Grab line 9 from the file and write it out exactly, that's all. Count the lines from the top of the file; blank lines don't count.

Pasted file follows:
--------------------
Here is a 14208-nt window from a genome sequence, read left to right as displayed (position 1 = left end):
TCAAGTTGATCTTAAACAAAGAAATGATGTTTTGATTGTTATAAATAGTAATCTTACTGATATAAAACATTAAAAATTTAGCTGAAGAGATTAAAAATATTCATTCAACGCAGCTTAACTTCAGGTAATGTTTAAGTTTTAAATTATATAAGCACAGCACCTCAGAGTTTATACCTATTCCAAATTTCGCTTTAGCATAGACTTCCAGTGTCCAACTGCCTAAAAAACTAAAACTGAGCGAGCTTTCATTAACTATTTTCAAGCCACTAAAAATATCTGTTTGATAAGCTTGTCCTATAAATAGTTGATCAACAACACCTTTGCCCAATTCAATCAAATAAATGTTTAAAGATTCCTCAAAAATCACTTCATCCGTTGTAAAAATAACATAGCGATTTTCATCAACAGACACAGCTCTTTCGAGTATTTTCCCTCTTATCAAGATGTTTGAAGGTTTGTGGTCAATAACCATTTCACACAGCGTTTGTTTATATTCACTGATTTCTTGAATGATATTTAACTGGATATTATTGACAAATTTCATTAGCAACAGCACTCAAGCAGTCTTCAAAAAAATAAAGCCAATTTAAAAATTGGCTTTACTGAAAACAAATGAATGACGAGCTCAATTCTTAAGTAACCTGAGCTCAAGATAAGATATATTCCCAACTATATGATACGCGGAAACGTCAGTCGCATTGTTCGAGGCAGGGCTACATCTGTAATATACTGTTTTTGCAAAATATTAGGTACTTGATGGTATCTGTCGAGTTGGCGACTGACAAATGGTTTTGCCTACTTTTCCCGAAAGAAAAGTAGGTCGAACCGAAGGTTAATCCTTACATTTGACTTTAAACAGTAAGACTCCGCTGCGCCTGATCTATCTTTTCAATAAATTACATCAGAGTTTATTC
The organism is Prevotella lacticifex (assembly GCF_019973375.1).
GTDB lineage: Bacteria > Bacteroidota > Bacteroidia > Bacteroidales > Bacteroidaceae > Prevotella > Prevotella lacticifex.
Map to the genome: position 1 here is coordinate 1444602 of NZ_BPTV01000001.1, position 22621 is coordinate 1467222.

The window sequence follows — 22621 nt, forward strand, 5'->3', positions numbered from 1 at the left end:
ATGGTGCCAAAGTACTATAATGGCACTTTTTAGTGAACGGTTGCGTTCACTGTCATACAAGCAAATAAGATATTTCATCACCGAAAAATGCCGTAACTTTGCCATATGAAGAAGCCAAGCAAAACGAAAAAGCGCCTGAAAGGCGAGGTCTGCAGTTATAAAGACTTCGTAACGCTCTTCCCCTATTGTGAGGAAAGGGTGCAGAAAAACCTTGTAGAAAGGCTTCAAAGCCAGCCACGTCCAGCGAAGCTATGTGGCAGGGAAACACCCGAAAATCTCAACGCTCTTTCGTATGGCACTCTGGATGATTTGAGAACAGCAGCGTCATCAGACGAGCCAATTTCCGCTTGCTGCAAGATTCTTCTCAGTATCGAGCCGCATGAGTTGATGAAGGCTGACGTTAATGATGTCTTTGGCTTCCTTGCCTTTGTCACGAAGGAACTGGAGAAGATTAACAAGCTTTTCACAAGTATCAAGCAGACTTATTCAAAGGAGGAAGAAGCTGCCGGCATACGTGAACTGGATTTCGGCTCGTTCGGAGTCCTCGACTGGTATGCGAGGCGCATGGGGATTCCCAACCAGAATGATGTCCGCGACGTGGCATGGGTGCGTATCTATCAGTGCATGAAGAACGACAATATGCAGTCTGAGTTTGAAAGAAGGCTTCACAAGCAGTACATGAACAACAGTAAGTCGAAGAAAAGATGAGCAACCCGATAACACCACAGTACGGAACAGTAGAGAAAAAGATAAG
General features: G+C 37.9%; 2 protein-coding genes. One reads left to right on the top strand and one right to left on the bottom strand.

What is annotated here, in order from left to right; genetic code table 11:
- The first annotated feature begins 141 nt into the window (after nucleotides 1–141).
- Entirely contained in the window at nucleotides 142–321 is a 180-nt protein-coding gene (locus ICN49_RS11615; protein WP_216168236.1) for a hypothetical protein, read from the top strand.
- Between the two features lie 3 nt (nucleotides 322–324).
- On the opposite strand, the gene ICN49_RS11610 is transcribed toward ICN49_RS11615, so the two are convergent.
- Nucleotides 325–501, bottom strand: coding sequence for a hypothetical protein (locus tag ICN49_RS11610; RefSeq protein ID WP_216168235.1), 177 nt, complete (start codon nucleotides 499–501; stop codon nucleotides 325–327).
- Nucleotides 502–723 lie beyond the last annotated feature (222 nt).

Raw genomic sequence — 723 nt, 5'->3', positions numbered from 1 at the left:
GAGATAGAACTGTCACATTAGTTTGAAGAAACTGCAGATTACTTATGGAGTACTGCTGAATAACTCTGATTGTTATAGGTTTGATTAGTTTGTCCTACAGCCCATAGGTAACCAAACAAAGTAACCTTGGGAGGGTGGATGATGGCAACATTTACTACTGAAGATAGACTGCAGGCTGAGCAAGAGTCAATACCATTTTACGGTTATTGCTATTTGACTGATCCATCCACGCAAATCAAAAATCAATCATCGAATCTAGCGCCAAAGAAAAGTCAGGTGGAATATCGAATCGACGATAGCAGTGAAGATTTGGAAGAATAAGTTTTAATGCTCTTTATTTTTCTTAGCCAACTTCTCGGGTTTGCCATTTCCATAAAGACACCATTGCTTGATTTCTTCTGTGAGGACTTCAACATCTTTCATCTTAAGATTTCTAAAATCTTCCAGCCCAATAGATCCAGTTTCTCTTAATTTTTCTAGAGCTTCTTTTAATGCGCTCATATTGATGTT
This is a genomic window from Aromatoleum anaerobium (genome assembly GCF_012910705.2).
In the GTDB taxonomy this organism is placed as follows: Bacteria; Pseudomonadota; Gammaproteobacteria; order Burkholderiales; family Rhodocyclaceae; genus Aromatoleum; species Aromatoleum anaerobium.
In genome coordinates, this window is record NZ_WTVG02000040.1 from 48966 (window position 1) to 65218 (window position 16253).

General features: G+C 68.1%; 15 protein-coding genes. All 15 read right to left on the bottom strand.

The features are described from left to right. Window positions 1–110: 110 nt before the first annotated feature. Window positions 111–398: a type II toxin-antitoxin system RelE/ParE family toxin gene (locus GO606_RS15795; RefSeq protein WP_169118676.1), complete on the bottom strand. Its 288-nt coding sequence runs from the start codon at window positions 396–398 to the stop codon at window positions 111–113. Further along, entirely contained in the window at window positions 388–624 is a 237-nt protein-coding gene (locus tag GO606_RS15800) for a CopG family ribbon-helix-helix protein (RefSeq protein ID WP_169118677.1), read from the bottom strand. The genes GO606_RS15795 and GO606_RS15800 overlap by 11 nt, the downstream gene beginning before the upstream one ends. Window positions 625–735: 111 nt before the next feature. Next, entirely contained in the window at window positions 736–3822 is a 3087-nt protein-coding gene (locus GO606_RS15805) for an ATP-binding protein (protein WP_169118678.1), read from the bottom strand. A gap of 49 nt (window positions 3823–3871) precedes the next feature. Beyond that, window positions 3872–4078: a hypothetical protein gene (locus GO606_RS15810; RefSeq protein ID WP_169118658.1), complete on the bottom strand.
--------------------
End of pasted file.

What is annotated here, in order from left to right; genetic code table 11: